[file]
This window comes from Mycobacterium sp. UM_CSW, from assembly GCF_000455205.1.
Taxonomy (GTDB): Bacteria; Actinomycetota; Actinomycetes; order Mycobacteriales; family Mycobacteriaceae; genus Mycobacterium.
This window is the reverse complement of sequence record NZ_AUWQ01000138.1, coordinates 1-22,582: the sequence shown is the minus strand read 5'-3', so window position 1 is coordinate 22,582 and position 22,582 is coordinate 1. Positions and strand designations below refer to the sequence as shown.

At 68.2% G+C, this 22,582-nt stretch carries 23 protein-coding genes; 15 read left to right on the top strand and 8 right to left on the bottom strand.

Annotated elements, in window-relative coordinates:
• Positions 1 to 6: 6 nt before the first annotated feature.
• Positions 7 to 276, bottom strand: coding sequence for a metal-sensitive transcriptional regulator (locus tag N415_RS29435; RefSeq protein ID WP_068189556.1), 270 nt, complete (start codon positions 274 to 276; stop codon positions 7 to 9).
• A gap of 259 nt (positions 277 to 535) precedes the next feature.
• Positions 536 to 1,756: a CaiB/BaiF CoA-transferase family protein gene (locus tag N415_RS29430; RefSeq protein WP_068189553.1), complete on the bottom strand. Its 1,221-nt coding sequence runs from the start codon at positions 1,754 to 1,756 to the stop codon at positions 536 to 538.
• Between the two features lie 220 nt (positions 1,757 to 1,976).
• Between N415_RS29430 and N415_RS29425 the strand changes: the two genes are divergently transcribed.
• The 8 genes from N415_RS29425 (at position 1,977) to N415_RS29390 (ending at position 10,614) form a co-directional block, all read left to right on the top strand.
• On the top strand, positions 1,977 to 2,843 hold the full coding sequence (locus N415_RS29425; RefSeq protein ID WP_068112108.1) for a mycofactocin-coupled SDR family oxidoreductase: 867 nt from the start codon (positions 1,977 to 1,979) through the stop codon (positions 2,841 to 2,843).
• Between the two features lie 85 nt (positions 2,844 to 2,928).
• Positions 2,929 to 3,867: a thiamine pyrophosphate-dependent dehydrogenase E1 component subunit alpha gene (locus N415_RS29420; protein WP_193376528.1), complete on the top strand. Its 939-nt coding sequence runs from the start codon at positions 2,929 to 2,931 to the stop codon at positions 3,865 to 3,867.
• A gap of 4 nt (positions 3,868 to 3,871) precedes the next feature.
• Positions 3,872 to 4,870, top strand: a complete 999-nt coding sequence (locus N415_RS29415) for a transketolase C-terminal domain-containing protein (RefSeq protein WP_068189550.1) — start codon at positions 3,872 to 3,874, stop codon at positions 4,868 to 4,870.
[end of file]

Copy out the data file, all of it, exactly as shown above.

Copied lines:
This window comes from Mycobacterium sp. UM_CSW, from assembly GCF_000455205.1.
Taxonomy (GTDB): Bacteria; Actinomycetota; Actinomycetes; order Mycobacteriales; family Mycobacteriaceae; genus Mycobacterium.
This window is the reverse complement of sequence record NZ_AUWQ01000138.1, coordinates 1-22,582: the sequence shown is the minus strand read 5'-3', so window position 1 is coordinate 22,582 and position 22,582 is coordinate 1. Positions and strand designations below refer to the sequence as shown.

At 68.2% G+C, this 22,582-nt stretch carries 23 protein-coding genes; 15 read left to right on the top strand and 8 right to left on the bottom strand.

Annotated elements, in window-relative coordinates:
• Positions 1 to 6: 6 nt before the first annotated feature.
• Positions 7 to 276, bottom strand: coding sequence for a metal-sensitive transcriptional regulator (locus tag N415_RS29435; RefSeq protein ID WP_068189556.1), 270 nt, complete (start codon positions 274 to 276; stop codon positions 7 to 9).
• A gap of 259 nt (positions 277 to 535) precedes the next feature.
• Positions 536 to 1,756: a CaiB/BaiF CoA-transferase family protein gene (locus tag N415_RS29430; RefSeq protein WP_068189553.1), complete on the bottom strand. Its 1,221-nt coding sequence runs from the start codon at positions 1,754 to 1,756 to the stop codon at positions 536 to 538.
• Between the two features lie 220 nt (positions 1,757 to 1,976).
• Between N415_RS29430 and N415_RS29425 the strand changes: the two genes are divergently transcribed.
• The 8 genes from N415_RS29425 (at position 1,977) to N415_RS29390 (ending at position 10,614) form a co-directional block, all read left to right on the top strand.
• On the top strand, positions 1,977 to 2,843 hold the full coding sequence (locus N415_RS29425; RefSeq protein ID WP_068112108.1) for a mycofactocin-coupled SDR family oxidoreductase: 867 nt from the start codon (positions 1,977 to 1,979) through the stop codon (positions 2,841 to 2,843).
• Between the two features lie 85 nt (positions 2,844 to 2,928).
• Positions 2,929 to 3,867: a thiamine pyrophosphate-dependent dehydrogenase E1 component subunit alpha gene (locus N415_RS29420; protein WP_193376528.1), complete on the top strand. Its 939-nt coding sequence runs from the start codon at positions 2,929 to 2,931 to the stop codon at positions 3,865 to 3,867.
• A gap of 4 nt (positions 3,868 to 3,871) precedes the next feature.
• Positions 3,872 to 4,870, top strand: a complete 999-nt coding sequence (locus N415_RS29415) for a transketolase C-terminal domain-containing protein (RefSeq protein WP_068189550.1) — start codon at positions 3,872 to 3,874, stop codon at positions 4,868 to 4,870.